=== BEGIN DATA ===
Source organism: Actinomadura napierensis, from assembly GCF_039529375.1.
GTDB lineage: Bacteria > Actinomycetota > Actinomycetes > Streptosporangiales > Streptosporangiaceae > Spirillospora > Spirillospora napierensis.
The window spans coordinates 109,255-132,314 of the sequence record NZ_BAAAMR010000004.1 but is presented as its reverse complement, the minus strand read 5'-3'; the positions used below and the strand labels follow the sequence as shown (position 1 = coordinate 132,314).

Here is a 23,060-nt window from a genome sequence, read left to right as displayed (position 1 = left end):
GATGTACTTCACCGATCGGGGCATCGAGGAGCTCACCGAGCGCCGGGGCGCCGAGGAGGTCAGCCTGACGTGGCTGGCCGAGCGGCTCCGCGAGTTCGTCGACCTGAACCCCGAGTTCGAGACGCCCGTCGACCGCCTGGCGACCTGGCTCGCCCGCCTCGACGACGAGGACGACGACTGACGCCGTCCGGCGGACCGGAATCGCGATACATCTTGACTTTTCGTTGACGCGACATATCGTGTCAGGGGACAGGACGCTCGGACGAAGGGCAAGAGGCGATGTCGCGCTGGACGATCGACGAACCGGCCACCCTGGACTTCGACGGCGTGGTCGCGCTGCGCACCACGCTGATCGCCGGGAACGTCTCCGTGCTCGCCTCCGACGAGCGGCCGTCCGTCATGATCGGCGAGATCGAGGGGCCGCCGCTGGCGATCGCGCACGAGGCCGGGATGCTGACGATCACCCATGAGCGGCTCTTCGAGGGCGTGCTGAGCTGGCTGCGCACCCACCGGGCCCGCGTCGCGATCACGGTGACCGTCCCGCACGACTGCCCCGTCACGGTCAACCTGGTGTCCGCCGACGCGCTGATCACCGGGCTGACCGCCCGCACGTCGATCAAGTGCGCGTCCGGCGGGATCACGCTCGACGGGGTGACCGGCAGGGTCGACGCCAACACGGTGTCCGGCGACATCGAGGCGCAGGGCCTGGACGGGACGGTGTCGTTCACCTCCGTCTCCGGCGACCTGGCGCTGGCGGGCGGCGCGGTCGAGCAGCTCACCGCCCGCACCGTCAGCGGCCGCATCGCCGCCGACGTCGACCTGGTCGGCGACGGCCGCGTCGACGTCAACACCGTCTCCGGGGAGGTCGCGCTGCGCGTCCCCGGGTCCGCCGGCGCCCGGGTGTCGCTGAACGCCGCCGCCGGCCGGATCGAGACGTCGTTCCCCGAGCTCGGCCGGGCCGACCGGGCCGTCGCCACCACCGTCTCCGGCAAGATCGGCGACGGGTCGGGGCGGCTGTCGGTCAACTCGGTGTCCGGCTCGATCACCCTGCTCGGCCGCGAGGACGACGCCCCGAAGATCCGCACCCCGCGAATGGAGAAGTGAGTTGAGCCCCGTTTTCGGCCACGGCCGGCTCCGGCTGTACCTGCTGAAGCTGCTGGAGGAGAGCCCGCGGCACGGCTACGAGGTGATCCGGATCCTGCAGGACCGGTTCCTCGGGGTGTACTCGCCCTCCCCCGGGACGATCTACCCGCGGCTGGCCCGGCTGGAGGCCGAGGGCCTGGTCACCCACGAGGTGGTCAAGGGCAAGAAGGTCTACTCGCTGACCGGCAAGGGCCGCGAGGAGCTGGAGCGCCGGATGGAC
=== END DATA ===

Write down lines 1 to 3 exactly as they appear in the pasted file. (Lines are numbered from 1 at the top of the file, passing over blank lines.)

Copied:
Source organism: Actinomadura napierensis, from assembly GCF_039529375.1.
GTDB lineage: Bacteria > Actinomycetota > Actinomycetes > Streptosporangiales > Streptosporangiaceae > Spirillospora > Spirillospora napierensis.
The window spans coordinates 109,255-132,314 of the sequence record NZ_BAAAMR010000004.1 but is presented as its reverse complement, the minus strand read 5'-3'; the positions used below and the strand labels follow the sequence as shown (position 1 = coordinate 132,314).